"We're still at war, Plissken. We need him alive."

"I don't give a fuck about your war... or your president."

Seized

SEIZED is the long-awaited new one from DTV superteam Scott Adkins and Isaac Florentine. Though lately Adkins has formed a strong actor/director partnership with Jesse V. Johnson, it was Florentine who first gave him a showcase in SPECIAL FORCES and then made him an icon with UNDISPUTED II and III, plus NINJA and NINJA II: SHADOW OF A TEAR. This is their first reteam in at least four years – I have my suspicions about 2016’s excellent BOYKA: UNDISPUTED (credited to another director), but officially Florentine’s last time directing Adkins was 2015’s CLOSE RANGE.

This one is closer to the latter – another story about a guy single-handedly taking on cartels to protect his family. This time it’s more like a Hollywood thriller, more emphasis on the high concept and complex action sequences than martial arts. He’s kind of a JOHN WICK, settled down as a widower raising his teenage son Taylor (Matthew Garbacz) and running a cyber security firm from a beautiful home in Mexico, when his secret past as an infamous CIA and/or MI5 commando called “Nero” comes roaring back.

Instead of a revenge movie it’s more of a 12 ROUNDS type forced-to-do-a-thing-by-criminal-mastermind story. Several minutes in, just when you’re wondering how much of a Scott Adkins movie can be about him being upset about his son getting into fights at school, he gets hit with a dart, passes out, wakes up and cartel boss Mzamo (Mario Van Peebles, PANTHER, POSSE, JAWS: THE REVENGE) is on the phone giving him instructions on how to get his son back. It involves going to particular places to kill particular people using the suitcase of guns, kevlar vest and bullet proof SUV they left him.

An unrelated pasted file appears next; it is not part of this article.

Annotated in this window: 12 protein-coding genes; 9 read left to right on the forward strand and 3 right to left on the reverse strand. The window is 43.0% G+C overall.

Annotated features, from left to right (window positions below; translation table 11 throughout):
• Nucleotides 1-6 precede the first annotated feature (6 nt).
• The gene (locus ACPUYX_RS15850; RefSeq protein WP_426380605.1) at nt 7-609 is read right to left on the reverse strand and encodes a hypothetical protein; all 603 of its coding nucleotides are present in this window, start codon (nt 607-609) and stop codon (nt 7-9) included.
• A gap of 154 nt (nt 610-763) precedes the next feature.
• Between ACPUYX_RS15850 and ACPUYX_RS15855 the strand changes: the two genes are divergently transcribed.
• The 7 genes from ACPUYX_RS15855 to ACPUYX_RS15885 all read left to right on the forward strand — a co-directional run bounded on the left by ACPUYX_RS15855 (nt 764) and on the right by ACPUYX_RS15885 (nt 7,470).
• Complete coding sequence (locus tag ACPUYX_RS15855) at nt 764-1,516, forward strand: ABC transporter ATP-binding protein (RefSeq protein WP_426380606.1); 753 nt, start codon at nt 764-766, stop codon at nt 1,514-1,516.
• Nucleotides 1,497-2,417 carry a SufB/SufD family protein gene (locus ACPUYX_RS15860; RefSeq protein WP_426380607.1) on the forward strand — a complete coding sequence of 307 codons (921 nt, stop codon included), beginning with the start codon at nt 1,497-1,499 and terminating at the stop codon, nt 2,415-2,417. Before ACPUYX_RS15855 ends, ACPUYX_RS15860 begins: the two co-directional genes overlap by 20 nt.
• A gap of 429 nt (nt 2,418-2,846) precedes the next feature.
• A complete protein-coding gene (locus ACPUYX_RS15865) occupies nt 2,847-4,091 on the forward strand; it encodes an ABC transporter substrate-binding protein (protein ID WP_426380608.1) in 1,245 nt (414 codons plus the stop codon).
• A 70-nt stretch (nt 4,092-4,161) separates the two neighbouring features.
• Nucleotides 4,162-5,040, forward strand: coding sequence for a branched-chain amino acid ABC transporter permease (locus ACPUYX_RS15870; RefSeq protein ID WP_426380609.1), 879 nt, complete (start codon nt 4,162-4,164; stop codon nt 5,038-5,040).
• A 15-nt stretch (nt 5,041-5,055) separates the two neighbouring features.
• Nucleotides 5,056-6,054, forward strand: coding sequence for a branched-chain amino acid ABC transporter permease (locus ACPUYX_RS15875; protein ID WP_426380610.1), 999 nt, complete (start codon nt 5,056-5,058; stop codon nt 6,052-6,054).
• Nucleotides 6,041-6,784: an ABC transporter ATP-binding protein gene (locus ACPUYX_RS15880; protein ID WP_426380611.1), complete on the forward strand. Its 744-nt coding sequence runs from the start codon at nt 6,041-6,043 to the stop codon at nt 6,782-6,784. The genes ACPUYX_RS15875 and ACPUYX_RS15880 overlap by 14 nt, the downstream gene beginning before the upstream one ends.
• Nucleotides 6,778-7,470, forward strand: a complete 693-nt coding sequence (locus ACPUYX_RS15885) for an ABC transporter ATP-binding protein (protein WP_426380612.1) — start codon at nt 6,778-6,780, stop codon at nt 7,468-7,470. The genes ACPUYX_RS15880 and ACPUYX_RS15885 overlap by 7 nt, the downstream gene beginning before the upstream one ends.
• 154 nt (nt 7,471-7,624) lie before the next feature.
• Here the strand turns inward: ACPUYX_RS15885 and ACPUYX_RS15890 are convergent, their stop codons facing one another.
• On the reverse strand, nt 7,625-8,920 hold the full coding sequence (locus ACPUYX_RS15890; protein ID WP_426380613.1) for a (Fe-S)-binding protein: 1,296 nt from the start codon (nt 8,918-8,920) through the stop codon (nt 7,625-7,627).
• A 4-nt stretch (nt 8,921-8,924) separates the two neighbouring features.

The vest has a bodycam on it so that Mzamo can sit back and enjoy the violence. He’s like a rich guy hosting a Super Bowl party, his delighted Mexican henchmen and a group of nervous-seeming Brits watching it go down on a TV. There’s an open bar, he’s got a big bowl of popcorn, they’re cheering and celebrating each death.

There’s a high volume of action (coordinated by Larnell Stovall and choreographed by HALF PAST DEAD 2 director Art Camacho), all really well done. Lots of running into places, ducking and dodging and shooting, as well as JOHN WICK-inspired, but arguably Seagal-esque sequences running through a strip club, plowing through guy after guy, one or two or three at a time, a couple kicks here, a couple shots, a twisted arm, a bottle to the face, a plate over a head. There’s a great scene where he literally beats some guys up with his hands tied behind his back. You get some of those great moves (he ducks a punch, grabs the guy, body slams him onto a counter, hammers his head back with a kick) and details (seeing an opponent’s footwork, he switches his stance) that you hope for in a Florentine film, and at least one of those Power Rangers style whoosh sound effects.

This is Adkins in standard action hero mode, but I think informed by his more dialogue-heavy work with Johnson. But it’s not funny dialogue like in ACCIDENT MAN or DEBT COLLECTOR 1 and 2, aside from some bitter sarcasm, like when he’s being forced to massacre a restaurant full of gangsters and says, “Be back in a minute.”